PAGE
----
Sometimes it is possible to listen and really hear what our conversation partner is saying. Our faith is not based on works, but the entire picture of what it looks like to be a Christian includes action on our part. Actively living our faith means listening and understanding. Scripture takes listening very seriously. The term for “listening,” is usually translated as “obey.” Scripture doesn’t know the difference between “listen” and “obey” (Craddock).

“Be careful little feet where you walk, O be careful little feet where you walk, for the Father up above is looking down in love so be careful little feet where you walk.” James says to “put off” or rid ourselves of all this junk that is a barrier between us and God and our neighbor. The Greek literally means to “take off your clothing.” We have to take off our dirty clothes and put on clean ones. 

We are to “welcome with meekness the implanted word that has the power to save your souls” (v. 21). This is a word received from God. It is not inherent in our natures. The implanted word is an internal gyroscope, which guides the community of faith. 

What can we do to nurture God’s implanted word in us and others? Can we examine our own self-absorption, self-obsession and self-righteousness? Nurturing the implanted word is not a purely metaphysical or spiritual action, but must be embodied and lived-out.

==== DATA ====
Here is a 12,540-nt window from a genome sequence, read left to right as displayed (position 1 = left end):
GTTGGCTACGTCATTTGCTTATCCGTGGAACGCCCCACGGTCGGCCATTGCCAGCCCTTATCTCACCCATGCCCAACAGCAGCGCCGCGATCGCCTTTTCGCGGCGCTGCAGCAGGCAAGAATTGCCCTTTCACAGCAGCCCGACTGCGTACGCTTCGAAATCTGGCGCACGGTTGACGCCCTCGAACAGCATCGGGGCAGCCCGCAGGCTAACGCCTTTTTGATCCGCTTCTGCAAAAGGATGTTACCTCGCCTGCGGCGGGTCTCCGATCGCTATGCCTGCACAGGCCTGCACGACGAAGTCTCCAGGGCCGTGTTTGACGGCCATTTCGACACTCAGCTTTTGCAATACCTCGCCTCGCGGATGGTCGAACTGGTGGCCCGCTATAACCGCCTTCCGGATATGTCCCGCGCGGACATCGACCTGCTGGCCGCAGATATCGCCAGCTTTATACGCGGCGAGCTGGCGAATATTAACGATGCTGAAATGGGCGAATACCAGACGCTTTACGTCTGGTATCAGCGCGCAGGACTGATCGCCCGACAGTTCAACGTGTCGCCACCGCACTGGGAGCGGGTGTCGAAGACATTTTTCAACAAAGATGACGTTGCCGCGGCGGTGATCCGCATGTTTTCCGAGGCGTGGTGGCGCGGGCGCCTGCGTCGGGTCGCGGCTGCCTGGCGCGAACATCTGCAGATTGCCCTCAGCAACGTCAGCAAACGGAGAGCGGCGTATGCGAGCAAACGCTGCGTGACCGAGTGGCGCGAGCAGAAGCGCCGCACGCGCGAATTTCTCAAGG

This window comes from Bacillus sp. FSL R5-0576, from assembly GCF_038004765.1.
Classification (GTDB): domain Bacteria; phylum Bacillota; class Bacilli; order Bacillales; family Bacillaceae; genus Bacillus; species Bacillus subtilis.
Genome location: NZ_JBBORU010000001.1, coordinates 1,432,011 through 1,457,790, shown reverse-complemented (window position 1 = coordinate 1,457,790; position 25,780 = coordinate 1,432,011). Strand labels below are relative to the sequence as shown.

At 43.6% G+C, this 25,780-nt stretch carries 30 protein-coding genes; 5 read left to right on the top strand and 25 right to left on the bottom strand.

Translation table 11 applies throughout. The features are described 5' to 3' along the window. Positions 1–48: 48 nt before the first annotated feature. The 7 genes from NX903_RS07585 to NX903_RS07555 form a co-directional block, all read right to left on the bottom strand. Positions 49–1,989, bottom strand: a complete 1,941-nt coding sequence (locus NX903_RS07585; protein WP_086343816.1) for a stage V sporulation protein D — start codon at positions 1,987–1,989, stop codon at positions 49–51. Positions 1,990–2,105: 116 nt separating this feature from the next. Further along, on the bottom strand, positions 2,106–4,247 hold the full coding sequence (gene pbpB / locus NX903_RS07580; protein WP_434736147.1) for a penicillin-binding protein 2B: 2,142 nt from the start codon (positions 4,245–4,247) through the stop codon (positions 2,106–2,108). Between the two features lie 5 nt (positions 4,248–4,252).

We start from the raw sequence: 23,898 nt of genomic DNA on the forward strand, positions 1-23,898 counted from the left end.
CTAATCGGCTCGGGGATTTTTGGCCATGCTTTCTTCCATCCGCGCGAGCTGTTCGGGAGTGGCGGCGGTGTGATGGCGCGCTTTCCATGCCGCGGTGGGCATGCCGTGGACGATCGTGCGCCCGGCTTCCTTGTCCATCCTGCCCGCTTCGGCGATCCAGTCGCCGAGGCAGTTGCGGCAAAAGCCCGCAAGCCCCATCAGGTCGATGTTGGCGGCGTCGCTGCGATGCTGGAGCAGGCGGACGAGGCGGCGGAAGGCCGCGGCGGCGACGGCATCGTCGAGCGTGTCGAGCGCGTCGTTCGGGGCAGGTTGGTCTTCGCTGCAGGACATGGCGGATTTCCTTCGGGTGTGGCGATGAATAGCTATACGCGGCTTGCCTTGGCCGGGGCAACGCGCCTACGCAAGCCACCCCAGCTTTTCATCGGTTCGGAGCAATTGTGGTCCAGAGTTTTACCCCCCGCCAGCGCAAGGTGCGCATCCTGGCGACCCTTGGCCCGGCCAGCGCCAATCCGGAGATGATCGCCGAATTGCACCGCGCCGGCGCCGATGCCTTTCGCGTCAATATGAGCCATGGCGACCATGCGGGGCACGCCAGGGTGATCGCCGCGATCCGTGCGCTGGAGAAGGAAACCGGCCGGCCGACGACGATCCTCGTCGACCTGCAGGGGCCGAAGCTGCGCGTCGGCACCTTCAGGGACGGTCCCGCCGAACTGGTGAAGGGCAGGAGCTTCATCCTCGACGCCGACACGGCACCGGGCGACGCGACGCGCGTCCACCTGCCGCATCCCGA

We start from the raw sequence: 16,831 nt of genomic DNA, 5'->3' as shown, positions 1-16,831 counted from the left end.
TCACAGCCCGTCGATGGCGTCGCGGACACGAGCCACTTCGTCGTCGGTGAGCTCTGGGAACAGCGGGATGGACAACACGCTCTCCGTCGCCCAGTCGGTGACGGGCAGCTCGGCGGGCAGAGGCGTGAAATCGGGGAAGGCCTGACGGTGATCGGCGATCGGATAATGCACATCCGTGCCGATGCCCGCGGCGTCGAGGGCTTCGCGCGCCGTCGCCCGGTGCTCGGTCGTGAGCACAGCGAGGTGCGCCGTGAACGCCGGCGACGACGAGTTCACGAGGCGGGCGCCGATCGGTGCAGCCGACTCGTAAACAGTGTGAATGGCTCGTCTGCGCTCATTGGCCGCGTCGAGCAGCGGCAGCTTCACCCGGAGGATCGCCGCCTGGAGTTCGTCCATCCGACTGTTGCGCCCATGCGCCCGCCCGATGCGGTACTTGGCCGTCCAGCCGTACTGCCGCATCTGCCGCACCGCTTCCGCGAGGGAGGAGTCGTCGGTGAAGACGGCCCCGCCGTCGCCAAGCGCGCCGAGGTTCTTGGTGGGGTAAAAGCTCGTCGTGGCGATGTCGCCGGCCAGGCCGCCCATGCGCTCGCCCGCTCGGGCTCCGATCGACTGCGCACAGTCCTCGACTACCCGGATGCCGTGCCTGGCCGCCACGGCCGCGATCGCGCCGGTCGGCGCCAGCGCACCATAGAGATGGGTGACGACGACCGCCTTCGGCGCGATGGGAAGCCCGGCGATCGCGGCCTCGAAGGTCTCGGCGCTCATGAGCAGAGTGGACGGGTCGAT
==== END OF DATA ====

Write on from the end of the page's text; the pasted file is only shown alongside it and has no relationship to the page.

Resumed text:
“Be careful little hands what you do, be careful little hands what you do, for the Father up above is looking down in love, so, be careful little hands what you do.” James writes, “be doers of the word, and not merely hearers who deceive themselves” (v. 22). It’s hard to get this Christian life right, isn’t it? Some get the part right about being doers. Others get the hearing part right. Some do and do, but never get close to the heart of Christ, while others are swooningly spiritual, but don’t engage with people in need at all. 

To hear God’s word and not to do it is like forgetting what you look like—forgetting the image of God within you—forgetting that the word is within you waiting to come forth in abundant love, mercy and grace (Fistler and McCoy).

Those who are only hearers are not living as the people God has claimed us to be. Such faith practices focus on surface things, rather than the core. We fail to be what God has created and is creating us to be. We look at ourselves in the mirror and walk away, forgetting who and whose we are.

Is the dissonance between your words and your actions driving you crazy? You are not alone. As we gather weekly, as imperfect, broken people, the bread and wine, the fellowship of the family of God: these things center life in Christ. God’s mercy washes over us and is implanted in us. God recreates us, creating new life in us; deformed hearts are re-formed for works of mercy and love. What do you see when you look at yourself in the mirror? Do you see in yourself a disciple, leader and child of God?

The final verses summarize what faithfulness looks like. James takes us back to the issue of speech as he comes to the summation of this passage. We don’t know much about the church James was writing to, but they must have been experiencing a reality that many churches experience. It’s bad enough to be struggling with outside persecution. That can threaten a body of believers, but inner strife, often caused by an untamed tongue, can do irreparable harm to the body of Christ.